While the experience was incredible, I went to the race to see why people go to these events and why sponsors and advertisers want to be part of the sport. While we were pulling in to our parking spot, it became clear that NASCAR is not just about racing. People attend races for the entire experience. Yes, they want to cheer on their favorite drivers, but also they want to tailgate and grill hamburgers and hot dogs, eat pizza, drink beer, throw a football, and get together with their friends. It’s not just a race; it’s family entertainment. Race fans are very loyal to the sport and they show it by the clothes they wear, the flags on their trucks, and even the tattoos on their bodies. When someone is willing to tattoo the symbol of the sport on his or her body, as this woman has (see photo above), you know you have something special. As of now, I have never met anyone with a tattoo of my name or my company’s logo. The day that I see it, I will know that I have made it big.

The enthusiasm of the fans is not the only thing that draws advertisers – race fans are extremely brand-oriented. They know exactly who sponsors the race series and the teams of their favorite drivers.

They buy products from the companies that sponsor the sport because they know that operating a race team is expensive and racing teams rely on sponsors to keep them afloat. Race fans don’t mind being exposed to advertising. NASCAR is advertiser’s paradise, and as a result, cars, drivers’ uniforms, and speedway facilities are covered with advertising. Television stations want to broadcast events because they know that they can sell advertising spots to businesses wanting to reach home viewers.

What is interesting about companies such as International Speedway Corporation is that even though they own many speedway facilities, each of these facilities act almost as a separate business because they are located in different markets. For example, LifeLock 400 takes place in the Chicago market and doesn’t really compete against Daytona 500. As the owner of LifeLock 400, International Speedway Corporation has the exclusive rights to host a NASCAR race in the Chicago market. There is no one else who has this right. There is no competitor. You and I could build a race track in this area but it would be a big waste of money because we could not host a NASCAR race without having a race date, and getting one is not like applying for a drivers’ license. If we wanted to host a Sprint Cup race, which is the most popular NASCAR series, we are out of luck because as I mentioned before, there are only 38 of them and they all are already assigned to other tracks. We could buy one from someone but there are only five left that do not belong to International Speedway Corporation or Speedway Motorsports. The price tag for one Sprint Cup date is about $150 million, based on some historical transactions.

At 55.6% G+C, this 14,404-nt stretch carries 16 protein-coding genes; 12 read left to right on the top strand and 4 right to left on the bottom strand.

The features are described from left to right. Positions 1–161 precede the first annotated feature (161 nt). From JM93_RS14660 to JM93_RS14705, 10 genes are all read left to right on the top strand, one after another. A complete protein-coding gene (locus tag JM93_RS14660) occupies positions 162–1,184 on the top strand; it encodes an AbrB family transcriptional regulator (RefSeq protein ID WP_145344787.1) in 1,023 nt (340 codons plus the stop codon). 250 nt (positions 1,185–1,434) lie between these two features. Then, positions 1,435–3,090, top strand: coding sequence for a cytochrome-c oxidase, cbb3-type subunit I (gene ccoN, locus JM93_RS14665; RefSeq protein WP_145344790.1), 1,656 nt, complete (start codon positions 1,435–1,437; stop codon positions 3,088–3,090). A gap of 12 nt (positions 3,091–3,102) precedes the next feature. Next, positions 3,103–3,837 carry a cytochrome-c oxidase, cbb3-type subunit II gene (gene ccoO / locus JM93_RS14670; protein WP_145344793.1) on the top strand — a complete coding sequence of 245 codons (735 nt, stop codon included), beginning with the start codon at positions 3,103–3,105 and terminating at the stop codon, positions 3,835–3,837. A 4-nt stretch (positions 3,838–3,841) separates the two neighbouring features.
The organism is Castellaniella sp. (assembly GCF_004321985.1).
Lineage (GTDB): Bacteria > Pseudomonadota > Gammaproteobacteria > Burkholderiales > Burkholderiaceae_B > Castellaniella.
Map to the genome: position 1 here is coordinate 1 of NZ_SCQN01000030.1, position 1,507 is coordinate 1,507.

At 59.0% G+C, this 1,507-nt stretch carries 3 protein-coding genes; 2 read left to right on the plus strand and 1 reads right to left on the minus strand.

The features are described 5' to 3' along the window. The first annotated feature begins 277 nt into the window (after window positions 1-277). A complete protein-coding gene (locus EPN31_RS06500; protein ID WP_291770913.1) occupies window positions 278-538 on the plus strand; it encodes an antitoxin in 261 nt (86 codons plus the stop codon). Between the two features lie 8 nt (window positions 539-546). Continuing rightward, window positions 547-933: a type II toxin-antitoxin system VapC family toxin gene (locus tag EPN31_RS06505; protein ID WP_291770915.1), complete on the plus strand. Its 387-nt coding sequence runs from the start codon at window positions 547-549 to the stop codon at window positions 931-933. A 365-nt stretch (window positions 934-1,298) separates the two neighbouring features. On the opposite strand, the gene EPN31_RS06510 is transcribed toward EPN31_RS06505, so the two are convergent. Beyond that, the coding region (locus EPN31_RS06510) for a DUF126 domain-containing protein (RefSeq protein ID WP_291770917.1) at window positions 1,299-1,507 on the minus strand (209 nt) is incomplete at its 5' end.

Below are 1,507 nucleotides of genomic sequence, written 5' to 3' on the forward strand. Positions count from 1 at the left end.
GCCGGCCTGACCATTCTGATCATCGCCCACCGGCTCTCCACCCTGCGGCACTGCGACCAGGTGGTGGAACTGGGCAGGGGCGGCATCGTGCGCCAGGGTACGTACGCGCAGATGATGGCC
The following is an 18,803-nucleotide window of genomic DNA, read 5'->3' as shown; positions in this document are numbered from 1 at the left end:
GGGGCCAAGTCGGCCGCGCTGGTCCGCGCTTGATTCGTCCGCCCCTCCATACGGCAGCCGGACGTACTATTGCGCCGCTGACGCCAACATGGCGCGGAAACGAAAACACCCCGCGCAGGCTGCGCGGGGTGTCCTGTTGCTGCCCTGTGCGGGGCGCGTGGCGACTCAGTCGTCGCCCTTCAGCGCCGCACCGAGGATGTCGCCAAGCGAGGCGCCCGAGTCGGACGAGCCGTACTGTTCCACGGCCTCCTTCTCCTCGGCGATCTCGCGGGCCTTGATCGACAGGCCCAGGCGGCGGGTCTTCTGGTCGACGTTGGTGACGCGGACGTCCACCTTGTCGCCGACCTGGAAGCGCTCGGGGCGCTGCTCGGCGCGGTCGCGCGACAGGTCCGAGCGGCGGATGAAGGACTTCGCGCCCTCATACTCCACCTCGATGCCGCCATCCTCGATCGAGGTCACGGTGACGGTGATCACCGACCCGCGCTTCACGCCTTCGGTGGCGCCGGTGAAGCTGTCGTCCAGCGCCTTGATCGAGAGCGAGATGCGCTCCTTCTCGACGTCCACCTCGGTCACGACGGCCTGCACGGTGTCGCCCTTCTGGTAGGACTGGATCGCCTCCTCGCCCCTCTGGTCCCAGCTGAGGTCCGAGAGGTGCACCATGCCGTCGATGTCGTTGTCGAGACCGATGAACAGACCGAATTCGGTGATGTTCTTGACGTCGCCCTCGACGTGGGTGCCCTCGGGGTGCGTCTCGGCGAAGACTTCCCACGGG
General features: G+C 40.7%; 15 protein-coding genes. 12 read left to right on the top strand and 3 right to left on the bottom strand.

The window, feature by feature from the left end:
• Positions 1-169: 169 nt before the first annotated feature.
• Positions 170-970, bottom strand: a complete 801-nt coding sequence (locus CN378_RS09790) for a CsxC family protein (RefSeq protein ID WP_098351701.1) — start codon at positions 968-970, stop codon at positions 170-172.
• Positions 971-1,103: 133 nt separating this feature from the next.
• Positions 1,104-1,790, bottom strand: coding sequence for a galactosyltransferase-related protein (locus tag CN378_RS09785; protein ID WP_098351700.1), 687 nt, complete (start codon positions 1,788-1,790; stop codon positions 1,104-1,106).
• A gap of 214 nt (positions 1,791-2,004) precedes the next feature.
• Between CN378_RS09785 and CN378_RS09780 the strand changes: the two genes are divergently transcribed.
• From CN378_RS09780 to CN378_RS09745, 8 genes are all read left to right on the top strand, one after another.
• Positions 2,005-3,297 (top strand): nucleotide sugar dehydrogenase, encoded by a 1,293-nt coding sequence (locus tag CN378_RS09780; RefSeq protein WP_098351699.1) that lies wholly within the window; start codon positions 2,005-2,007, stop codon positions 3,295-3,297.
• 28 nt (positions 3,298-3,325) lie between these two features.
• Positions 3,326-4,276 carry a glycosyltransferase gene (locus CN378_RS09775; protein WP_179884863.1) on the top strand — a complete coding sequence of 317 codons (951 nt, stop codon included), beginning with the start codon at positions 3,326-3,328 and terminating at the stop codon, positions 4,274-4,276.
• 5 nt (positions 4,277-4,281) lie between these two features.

If you have an investment horizon longer than a week or a few quarters, you might want to study the business of NASCAR. When the economy improves, you will probably not be able to buy any NASCAR companies at reasonable prices. Four books that I recommend are The NASCAR Way by Roberg G. Hagstrom, The 200-MPH Billboard by Mark Yost, Growing Up NASCAR by Humpy Wheeler, and One Helluva Ride by Liz Clarke.

Disclosure: I, or persons whose accounts I manage, own shares of International Speedway Corporation and Dover Motorsports at the time of this report. This report is not a solicitation to buy or sell securities. Neither Mariusz Skonieczny nor Classic Value Investors, LLC, is responsible for any losses resulting from purchasing shares of International Speedway Corporation and Dover Motorsports. You are advised to consult your financial advisor or conduct the due diligence yourself.